Chronic pain is a significant health care concern. For those dealing with constant pain, it can affect their sense of wellbeing, ability to work and participate in their regular activities, and even deter their ability to enjoy life and pursue their goals and dreams.
Over one third of adults in the U.S. are battling continuous, nagging knee pain, shoulder pain or hip pain according to The Pain Project, an online support community and non-cancer pain information resource affiliated with the University of California, Davis. They estimate that roughly 100 million adults in the U.S. are facing this daily battle – that’s more than heart disease, cancer and diabetes combined.
While intending to provide pain relief so that patients could return to their normal activities, the extensive use of opioids has led to yet another healthcare crisis of addiction. The reality is that 80% of heroin addicts began with prescription pain killers. Additionally, 68% of the over 70,000 overdose deaths in 2017 involved prescription or illicit opioids.
As leaders in government, health care, law enforcement and other groups invested in finding a solution, more Americans are seeking non-drug treatments first for pain. The 2018 Gallup-Palmer College of Chiropractic annual report revealed that 79% of Americans prefer other methods of pain relief before taking a prescription pain reliever. Among these non-pharmaceutical pain relief options, there has been increasing attention given to the safety and effectiveness of chiropractic care.
One such systematic review and meta-analysis recently published in Pain Medicine, evaluated the usage of opioids for patients who did and did not receive chiropractic care. The research review looked at six previously published studies that included over 62,000 study participants with a rate of chiropractic utilization ranging from 11% – 51% for the individual studies. They were reevaluated and assessed by a research team that included 2 MDs and 2 DCs.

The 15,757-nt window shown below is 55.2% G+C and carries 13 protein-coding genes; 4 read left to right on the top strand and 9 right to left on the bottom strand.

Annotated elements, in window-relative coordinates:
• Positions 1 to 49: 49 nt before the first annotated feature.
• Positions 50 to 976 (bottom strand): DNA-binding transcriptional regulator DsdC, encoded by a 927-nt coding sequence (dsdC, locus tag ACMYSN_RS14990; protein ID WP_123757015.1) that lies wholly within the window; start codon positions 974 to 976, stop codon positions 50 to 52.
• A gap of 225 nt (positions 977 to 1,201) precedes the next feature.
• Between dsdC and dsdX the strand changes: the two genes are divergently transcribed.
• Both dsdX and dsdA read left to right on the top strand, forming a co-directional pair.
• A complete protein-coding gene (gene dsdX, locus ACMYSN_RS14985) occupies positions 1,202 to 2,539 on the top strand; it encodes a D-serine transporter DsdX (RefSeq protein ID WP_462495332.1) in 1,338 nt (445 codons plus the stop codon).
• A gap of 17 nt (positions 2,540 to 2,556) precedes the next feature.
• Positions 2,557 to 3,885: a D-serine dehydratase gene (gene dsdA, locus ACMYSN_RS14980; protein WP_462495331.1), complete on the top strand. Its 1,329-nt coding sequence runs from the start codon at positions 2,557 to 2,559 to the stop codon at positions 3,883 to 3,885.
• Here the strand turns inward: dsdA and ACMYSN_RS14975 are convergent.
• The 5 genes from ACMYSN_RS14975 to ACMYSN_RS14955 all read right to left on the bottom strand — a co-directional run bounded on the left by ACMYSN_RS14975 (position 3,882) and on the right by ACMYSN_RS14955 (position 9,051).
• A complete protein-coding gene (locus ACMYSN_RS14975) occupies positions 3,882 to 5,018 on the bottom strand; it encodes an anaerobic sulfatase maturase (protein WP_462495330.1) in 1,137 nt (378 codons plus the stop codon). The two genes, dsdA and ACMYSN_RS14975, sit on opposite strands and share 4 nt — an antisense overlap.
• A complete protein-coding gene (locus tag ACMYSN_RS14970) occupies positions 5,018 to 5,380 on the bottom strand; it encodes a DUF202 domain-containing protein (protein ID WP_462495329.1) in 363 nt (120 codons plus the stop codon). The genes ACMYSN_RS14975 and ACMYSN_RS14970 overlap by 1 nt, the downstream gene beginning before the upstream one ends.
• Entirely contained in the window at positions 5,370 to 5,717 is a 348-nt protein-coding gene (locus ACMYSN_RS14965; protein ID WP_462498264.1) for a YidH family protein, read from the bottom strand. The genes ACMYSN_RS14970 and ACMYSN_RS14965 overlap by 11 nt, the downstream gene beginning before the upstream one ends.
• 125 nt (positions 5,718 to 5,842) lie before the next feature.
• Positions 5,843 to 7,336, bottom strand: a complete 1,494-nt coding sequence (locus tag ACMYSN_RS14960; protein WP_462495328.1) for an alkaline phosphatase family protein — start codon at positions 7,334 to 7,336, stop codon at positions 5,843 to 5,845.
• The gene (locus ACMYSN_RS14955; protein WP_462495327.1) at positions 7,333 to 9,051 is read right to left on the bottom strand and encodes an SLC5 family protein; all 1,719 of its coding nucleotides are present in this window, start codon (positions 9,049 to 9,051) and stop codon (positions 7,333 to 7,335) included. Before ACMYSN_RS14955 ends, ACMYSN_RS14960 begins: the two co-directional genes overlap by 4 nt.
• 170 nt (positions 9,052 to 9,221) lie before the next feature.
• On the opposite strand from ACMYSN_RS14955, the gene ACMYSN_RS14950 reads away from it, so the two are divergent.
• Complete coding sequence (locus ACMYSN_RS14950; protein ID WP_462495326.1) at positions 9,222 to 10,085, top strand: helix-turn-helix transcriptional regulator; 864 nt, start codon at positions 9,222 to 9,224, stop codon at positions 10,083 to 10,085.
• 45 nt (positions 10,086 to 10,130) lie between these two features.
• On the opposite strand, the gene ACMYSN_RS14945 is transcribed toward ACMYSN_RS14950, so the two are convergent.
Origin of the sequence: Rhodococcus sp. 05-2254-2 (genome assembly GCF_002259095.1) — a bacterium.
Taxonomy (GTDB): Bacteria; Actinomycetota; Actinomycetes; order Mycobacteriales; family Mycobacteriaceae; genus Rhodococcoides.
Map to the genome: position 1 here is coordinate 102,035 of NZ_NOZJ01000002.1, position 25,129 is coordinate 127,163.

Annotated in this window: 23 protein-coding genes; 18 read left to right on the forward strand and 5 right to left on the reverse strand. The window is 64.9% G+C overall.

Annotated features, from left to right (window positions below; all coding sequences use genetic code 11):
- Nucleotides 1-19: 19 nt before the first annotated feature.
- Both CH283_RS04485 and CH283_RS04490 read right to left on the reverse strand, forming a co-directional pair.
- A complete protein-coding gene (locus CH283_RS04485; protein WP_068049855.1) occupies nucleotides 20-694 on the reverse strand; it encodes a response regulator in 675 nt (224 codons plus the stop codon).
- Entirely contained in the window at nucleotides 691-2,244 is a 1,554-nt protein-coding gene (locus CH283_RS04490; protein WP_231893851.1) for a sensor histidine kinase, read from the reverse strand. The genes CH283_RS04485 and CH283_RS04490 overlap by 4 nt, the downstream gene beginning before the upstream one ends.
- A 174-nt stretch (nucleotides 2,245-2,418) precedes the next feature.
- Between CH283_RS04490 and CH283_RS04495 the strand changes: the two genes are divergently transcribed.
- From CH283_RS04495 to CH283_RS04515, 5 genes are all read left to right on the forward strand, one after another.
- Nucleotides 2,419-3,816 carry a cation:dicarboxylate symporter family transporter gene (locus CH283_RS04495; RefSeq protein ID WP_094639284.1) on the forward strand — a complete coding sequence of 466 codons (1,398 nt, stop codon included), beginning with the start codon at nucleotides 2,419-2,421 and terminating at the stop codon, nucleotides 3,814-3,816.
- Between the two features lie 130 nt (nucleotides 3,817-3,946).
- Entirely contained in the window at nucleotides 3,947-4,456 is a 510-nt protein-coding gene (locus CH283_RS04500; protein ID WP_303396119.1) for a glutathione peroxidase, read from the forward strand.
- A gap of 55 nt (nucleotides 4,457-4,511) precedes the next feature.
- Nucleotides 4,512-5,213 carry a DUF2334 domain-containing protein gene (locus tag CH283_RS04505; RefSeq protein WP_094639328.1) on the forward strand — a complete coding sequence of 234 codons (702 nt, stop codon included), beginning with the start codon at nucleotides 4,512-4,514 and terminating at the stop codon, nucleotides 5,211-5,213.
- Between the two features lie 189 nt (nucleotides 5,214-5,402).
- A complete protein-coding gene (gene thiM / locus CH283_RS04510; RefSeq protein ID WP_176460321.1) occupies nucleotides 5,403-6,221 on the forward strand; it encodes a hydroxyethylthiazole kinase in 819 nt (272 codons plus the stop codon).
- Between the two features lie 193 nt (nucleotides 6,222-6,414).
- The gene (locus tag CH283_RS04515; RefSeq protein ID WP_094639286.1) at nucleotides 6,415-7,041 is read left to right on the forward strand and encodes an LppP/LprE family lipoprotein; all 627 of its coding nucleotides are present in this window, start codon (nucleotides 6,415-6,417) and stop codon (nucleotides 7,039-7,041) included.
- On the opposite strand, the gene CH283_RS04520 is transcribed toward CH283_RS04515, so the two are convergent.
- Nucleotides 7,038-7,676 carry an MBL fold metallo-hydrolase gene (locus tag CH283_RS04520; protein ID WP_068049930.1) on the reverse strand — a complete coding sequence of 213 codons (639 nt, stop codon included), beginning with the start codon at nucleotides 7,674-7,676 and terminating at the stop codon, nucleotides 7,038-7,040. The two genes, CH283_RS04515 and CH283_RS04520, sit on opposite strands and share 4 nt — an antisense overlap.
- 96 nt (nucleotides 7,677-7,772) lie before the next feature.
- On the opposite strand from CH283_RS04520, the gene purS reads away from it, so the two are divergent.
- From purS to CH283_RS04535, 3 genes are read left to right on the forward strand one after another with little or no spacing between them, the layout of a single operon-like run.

Lead author, Kelsey Corcoran, DC of Yale School of Medicine in New Haven, Connecticut states:
Patients with spinal pain who visit a chiropractor may receive treatments such as spinal manipulation, massage, acupuncture, exercises and education as appropriate… These therapies may lead to decreased pain, improved range of motion and increased function… If a patient’s pain is well controlled by the treatment they received from a chiropractor, they may subsequently need less pain medications or even none at all.
The Pain Medicine study bore that to be true. Indeed, research analysis revealed that patients who receive chiropractic care have a 64% LOWER likelihood of receiving an opioid prescription. When you consider that 4 of the 6 studies involved patients who either saw a chiropractor prior to another health care provider, or for whom chiropractic was part of an initial treatment plan, it can be inferred that chiropractic care at the start of treatment can lower the need for opioids and therefore, reduce the risk of addiction.
When speaking on the topic of alternatives to opioids for pain treatment, Dan Cherkin, an emeritus senior scientific investigator at Kaiser Permanente Health Research Institute in Seattle, Washington stated: